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This Documentary Highlights Cape Town Indie Artists’ ‘Do It Yourself’ Attitude

"If you are looking for a break, it's not gonna happen for you really in Cape Town, unless you make it happen for yourself." – Dope Saint Jude

A new documentary by True Music Africa, a joint project between Boiler Room and Ballantine's scotch whisky, focuses on four Cape Town indie artists and their hustles.


Rappers Dope Saint Jude, YoungstaCPT and DJs Aux Womdanso and K-$ all share their experiences of being independent artists in the Mother City.

K-$ comments on the perceived renaissance of the city's music scene, saying: "The only reason that we were being slept on before was because we weren't putting in the same amount of effort, and we weren't realizing that we could make things happen for ourselves. We don't have to rely on anyone."

Read: The New Era Of Cape Town Hip-Hop

YoungstaCPT, who has managed to break out countrywide, which is rare for a Cape Town rapper, ensures you know that being indie isn't all fun and games even though he loves it. "It's going to be harder," he says. "It's going to come with its own set of challenges, disadvantages, pitfalls and failures."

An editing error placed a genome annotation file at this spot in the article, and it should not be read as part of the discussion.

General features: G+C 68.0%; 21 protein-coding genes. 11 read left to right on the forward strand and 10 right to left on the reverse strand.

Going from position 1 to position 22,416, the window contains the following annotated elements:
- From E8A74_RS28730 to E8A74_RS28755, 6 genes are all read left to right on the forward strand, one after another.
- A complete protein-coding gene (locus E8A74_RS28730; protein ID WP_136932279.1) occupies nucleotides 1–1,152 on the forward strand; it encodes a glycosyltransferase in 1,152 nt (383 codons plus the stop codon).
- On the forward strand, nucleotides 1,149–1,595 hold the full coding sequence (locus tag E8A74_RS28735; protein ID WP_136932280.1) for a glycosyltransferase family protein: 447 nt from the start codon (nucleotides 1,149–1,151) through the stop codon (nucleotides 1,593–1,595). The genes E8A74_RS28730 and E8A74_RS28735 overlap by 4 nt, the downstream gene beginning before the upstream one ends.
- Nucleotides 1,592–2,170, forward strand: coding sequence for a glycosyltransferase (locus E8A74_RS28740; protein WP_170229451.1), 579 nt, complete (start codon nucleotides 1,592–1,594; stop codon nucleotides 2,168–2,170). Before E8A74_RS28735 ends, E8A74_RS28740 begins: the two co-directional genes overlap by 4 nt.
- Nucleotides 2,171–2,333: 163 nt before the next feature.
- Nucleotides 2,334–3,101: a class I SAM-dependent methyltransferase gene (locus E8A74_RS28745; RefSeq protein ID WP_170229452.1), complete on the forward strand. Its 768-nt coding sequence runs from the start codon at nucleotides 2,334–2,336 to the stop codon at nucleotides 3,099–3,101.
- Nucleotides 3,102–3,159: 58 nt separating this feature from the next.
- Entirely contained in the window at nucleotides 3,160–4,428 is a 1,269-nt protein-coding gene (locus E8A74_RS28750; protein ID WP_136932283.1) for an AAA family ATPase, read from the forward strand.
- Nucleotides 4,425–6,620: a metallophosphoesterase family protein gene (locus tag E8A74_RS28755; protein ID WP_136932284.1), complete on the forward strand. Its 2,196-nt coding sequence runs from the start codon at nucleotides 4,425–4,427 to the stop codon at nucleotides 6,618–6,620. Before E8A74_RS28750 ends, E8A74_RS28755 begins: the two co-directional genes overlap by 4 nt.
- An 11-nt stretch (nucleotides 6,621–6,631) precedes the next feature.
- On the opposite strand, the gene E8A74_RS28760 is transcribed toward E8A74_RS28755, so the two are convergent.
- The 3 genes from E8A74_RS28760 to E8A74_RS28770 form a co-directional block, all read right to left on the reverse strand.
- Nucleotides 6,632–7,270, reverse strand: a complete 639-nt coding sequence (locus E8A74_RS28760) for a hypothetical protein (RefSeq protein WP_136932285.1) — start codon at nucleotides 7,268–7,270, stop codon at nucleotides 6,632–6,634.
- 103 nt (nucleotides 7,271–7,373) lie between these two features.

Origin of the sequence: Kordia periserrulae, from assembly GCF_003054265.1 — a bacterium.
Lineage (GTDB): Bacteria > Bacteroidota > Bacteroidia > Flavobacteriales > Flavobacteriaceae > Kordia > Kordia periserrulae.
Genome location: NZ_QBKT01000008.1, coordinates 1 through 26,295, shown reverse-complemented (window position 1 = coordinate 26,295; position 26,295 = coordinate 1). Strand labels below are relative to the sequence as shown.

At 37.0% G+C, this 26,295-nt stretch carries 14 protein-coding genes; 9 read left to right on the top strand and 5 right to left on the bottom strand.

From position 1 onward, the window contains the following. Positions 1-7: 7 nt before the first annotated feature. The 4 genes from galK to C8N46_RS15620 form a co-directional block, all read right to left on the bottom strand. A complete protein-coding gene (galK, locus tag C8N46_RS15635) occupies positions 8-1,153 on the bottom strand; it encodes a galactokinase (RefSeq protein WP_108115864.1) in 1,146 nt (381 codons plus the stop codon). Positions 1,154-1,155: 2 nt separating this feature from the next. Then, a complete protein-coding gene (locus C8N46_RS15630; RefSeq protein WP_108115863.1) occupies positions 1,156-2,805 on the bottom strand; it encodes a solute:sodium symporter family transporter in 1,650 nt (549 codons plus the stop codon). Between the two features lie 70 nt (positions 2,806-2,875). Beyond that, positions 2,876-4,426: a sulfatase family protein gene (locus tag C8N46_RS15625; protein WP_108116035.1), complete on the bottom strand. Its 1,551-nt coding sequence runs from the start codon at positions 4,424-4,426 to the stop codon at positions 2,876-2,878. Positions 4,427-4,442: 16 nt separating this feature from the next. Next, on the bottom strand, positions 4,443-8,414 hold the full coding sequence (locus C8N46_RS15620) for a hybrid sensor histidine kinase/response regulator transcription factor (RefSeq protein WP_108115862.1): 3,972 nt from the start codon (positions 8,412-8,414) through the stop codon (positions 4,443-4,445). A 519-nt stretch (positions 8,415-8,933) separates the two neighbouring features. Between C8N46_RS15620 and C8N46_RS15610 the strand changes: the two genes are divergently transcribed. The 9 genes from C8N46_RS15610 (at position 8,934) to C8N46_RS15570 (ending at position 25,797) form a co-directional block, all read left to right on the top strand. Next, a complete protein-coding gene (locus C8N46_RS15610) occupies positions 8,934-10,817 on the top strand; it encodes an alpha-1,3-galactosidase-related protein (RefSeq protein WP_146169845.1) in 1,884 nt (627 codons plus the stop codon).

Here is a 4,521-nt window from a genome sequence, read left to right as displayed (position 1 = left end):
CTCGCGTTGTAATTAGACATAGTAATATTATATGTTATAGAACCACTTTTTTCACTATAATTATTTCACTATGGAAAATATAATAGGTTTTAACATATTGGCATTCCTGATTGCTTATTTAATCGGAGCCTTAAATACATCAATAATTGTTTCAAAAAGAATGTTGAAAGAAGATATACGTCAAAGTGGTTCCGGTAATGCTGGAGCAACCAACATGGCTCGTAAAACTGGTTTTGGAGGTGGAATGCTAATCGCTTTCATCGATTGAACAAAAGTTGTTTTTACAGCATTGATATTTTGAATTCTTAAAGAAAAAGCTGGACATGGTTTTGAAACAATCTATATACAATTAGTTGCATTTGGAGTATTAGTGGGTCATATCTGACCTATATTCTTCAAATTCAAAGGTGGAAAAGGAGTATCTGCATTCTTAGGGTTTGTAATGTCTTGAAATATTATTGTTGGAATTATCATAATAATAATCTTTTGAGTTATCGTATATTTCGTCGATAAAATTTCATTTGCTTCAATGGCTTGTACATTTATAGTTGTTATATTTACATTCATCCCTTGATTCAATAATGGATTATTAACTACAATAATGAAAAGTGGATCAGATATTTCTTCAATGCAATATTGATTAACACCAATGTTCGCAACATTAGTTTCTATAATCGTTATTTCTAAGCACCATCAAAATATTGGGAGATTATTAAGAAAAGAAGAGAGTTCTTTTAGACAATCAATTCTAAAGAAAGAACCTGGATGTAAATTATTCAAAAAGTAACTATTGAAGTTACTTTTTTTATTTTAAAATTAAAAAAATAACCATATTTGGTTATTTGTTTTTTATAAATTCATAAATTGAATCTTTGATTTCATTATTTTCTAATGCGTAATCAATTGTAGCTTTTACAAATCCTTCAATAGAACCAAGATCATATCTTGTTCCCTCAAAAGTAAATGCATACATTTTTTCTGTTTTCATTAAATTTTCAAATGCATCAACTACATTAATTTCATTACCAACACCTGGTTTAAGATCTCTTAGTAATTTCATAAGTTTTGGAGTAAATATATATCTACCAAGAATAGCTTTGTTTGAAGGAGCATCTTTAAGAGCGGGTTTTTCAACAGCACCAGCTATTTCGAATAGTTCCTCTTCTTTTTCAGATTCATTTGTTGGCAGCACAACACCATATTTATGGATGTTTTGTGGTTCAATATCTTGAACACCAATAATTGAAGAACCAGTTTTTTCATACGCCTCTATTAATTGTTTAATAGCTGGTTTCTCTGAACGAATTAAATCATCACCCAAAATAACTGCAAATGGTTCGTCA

"If you are looking for a break," says Dope Saint Jude, "it's not gonna happen for you really in Cape Town, unless you make it happen for yourself." Words that are reiterated by Aux Womdanso: "If you'll wait for government handouts, you'll wait forever, if you want something done, do it yourself."

The artists also touch on violence against queer black and brown bodies, divisions in Cape Town, the activism aspect of Cape Town hip-hop, among other topics.

Watch the documentary below, and revisit our interviews with YoungstaCPT and Dope Saint Jude here and here.

Photo by Meztli Yoalli Rodríguez

Dying Lagoons Reveal Mexico’s Environmental Racism

In the heart of a traditionally Black and Indigenous use area in Southwest Mexico, decades of environmental destruction now threatens the existence of these communities.

On an early morning in September 2017, in a little fishing village in the Pacific coast of Oaxaca, called Zapotalito, thousands of dead fish floated on the surface of the Chacahua-Pastoría lagoons. A 7.1-magnitude earthquake, which rattled Mexico City on September 19, was felt as far down as Zapotalito, and the very next morning, its Black, Indigenous and poor Mestizo residents, who depend on the area's handful of lagoons for food and commerce, woke up to an awful smell and that terrible scene of floating fish.

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